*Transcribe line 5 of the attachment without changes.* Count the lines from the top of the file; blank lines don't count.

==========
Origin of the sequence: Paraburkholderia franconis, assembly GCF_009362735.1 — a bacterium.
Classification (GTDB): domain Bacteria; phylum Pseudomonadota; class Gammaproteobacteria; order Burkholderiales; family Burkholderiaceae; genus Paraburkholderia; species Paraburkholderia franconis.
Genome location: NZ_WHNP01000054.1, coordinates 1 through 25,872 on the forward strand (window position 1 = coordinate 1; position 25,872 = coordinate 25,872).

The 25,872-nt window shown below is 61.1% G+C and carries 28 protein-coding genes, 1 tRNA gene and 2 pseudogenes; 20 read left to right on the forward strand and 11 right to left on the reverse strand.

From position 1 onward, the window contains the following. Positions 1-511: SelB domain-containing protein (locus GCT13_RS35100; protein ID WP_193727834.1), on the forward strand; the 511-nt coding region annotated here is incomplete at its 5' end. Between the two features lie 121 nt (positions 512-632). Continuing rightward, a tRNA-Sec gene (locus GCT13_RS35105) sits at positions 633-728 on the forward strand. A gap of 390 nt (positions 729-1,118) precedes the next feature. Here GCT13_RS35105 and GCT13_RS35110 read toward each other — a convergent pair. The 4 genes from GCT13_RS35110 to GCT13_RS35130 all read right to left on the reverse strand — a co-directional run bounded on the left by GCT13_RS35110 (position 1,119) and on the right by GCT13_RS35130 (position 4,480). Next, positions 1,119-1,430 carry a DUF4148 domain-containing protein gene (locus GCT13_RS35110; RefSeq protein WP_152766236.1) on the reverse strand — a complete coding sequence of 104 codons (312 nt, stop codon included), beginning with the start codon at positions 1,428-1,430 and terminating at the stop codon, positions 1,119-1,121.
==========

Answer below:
From position 1 onward, the window contains the following. Positions 1-511: SelB domain-containing protein (locus GCT13_RS35100; protein ID WP_193727834.1), on the forward strand; the 511-nt coding region annotated here is incomplete at its 5' end. Between the two features lie 121 nt (positions 512-632). Continuing rightward, a tRNA-Sec gene (locus GCT13_RS35105) sits at positions 633-728 on the forward strand. A gap of 390 nt (positions 729-1,118) precedes the next feature. Here GCT13_RS35105 and GCT13_RS35110 read toward each other — a convergent pair. The 4 genes from GCT13_RS35110 to GCT13_RS35130 all read right to left on the reverse strand — a co-directional run bounded on the left by GCT13_RS35110 (position 1,119) and on the right by GCT13_RS35130 (position 4,480). Next, positions 1,119-1,430 carry a DUF4148 domain-containing protein gene (locus GCT13_RS35110; RefSeq protein WP_152766236.1) on the reverse strand — a complete coding sequence of 104 codons (312 nt, stop codon included), beginning with the start codon at positions 1,428-1,430 and terminating at the stop codon, positions 1,119-1,121.